It should be noted here though that despite the fact that no obvious cause is immediately apparent, there always is a reason or a cause. We live in a cause and effect world, and though it may take some time and investigation to find the cause, (whilst one is being afflicted by the effect), the cause is always there… but we have to dig a little deeper to understand it.


Some of the causes of depression

Some of the causes of depression have been suggested above but hopefully it will be helpful to expand on this to enable you to understand that depression has many causal factors, and each individual’s depression will likely be attributable to several of the list below.


Those familiar with The Reach Approach will not be surprised by the idea that as there are many causal factors, there is also a range of solutions. In order to truly transcend the darkness and hopelessness of depression each person needs to take a look at all aspects of their life and make the changes appropriate to their situation. We will come back to this ‘range of solutions’ later in the article. First here are some of the causal factors…


1. Social conditioning

Our experiences as we grow up shape our personalities, our ways of being, our attitudes, moods and approach to life. If the messages we’ve received from those around us (primarily parents, guardians, teachers and wider family) are not positive and do not celebrate our uniqueness and our value, a creeping feeling of low self-esteem and worthlessness can result – which can and does become a major factor in depressive states. See: The 3 As and Mixed Messages.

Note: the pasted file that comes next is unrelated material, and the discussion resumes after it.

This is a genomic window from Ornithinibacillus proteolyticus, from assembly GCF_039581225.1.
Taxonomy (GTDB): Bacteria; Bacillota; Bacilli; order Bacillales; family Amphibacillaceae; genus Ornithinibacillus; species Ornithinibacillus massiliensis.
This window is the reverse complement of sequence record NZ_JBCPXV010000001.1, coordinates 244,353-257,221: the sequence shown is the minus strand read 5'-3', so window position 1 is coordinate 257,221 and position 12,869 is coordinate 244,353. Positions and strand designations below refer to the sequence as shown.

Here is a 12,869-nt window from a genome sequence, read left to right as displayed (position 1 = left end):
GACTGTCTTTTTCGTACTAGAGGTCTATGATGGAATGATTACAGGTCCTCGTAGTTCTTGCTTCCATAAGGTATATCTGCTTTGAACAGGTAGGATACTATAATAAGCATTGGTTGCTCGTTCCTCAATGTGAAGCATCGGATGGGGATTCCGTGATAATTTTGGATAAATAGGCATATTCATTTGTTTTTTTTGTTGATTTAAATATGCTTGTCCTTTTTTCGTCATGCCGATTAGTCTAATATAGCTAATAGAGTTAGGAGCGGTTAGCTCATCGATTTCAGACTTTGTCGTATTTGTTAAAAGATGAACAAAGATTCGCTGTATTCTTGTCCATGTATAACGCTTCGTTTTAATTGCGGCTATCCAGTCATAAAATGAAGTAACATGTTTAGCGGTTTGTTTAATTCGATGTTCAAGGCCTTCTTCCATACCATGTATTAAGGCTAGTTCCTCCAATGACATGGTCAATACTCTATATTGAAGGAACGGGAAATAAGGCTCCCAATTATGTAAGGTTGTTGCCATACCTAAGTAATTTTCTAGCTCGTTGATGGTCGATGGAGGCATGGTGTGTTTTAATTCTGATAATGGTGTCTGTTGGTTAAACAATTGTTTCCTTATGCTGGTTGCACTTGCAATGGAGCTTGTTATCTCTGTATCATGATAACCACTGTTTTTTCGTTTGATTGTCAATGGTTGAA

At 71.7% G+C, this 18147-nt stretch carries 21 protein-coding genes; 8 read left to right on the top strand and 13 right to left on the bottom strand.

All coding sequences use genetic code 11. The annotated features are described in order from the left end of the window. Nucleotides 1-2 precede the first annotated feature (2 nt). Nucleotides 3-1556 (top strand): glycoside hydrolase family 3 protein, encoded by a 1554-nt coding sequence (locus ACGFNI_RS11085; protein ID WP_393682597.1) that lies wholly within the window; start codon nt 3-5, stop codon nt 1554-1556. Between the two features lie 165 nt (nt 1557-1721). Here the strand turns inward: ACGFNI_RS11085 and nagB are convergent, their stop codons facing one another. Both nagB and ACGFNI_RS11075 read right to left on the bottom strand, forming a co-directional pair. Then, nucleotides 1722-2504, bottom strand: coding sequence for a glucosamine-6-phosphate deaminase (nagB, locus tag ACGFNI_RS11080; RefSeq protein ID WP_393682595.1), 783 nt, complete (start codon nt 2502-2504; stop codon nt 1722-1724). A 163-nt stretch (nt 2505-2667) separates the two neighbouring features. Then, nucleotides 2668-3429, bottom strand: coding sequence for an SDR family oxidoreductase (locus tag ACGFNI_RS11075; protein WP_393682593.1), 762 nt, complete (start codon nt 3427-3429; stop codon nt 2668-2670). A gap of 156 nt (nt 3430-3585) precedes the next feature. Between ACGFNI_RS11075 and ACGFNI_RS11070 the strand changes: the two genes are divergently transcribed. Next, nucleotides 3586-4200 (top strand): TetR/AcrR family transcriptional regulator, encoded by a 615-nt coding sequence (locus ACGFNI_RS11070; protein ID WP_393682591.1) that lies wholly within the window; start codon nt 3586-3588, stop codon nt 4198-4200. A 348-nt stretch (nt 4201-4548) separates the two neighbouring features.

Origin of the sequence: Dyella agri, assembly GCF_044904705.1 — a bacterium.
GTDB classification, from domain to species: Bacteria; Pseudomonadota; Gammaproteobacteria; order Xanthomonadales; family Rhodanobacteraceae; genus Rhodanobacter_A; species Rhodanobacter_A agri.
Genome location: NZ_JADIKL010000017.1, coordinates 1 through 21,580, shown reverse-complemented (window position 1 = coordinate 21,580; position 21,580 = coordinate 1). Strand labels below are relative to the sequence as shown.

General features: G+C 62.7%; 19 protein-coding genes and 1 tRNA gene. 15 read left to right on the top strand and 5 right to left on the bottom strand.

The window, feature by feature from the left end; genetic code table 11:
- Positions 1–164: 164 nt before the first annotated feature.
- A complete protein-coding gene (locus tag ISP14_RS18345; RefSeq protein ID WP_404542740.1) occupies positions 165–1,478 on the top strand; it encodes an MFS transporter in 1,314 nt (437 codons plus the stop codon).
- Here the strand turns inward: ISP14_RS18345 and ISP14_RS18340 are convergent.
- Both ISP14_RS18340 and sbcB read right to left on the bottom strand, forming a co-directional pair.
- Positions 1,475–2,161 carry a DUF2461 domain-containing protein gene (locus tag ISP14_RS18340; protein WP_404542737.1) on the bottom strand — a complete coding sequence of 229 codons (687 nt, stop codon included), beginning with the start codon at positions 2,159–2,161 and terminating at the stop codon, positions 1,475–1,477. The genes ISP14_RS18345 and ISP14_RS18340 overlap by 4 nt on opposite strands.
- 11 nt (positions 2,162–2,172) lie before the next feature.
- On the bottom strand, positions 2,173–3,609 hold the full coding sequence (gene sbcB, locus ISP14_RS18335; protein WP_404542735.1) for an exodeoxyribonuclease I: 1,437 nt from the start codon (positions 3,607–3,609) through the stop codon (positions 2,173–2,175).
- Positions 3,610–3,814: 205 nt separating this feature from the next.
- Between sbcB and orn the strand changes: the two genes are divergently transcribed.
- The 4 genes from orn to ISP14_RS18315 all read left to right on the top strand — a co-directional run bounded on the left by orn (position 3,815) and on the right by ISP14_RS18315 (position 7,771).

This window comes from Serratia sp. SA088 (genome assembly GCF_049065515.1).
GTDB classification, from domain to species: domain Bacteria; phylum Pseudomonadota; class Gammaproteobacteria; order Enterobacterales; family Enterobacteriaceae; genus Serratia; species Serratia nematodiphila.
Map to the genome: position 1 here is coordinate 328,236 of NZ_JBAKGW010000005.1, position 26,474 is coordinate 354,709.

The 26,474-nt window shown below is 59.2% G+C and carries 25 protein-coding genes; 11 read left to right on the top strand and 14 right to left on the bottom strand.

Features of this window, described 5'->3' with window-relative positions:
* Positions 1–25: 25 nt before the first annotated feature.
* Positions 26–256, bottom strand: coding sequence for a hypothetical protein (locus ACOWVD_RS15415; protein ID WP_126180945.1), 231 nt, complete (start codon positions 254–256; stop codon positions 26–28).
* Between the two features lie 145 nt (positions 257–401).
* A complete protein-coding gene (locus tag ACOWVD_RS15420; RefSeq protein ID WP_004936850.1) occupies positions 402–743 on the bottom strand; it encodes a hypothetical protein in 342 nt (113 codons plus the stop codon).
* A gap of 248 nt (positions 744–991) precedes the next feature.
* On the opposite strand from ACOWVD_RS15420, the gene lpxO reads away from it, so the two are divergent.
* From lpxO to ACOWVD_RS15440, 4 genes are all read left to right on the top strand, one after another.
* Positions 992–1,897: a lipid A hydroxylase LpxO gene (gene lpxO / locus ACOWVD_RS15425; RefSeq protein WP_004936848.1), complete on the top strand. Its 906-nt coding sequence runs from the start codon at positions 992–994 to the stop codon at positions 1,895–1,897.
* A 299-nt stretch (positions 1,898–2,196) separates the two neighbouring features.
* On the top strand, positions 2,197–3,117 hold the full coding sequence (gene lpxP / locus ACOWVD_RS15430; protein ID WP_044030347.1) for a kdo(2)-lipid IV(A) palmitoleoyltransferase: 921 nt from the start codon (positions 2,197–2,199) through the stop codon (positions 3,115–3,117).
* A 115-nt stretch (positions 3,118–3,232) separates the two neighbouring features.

2. Learned behaviour

If those around us as we grow up are experiencing depression or mood swings or an inability to cope, we can and do ‘learn’ to become depressed too. We are constantly absorbing data from the world around us consciously and particularly unconsciously. We copy and model ourselves on those important people in our lives such as our parents, relatives, guardians and we are therefore heavily influenced by them and their mental health status. See: The Journey of Becoming.


3. Genetic predispositon

Much of the literature on depression talks about a genetic predisposition to this condition – that is, if there is a family member or several family members who have experienced depression then we are more likely to also become victims of it.


Whilst there is undoubtedly a genetic component, the new science of epigenetics is showing us that ‘we are more than our genes’. How our genes express themselves and play out in our lives, is largely dependent upon the nurturing we have been exposed to and the lifestyle choices that we make.


Lifestyle factors include, our diet and nutrition which impact on our genetic expression, the nature of our thoughts and feelings equally influence how our genes respond and the level of toxicity in our bodies is also pivotal in this story… so we can begin to see that there are many things we can do to persuade our genes to work for us and not against us. This means, depression is not a foregone conclusion. The items listed here begin to illuminate those endogenous components that may in fact be both the triggers for depression, as well as the factors that sustain it. See: Epigenetics and Persuading The Body.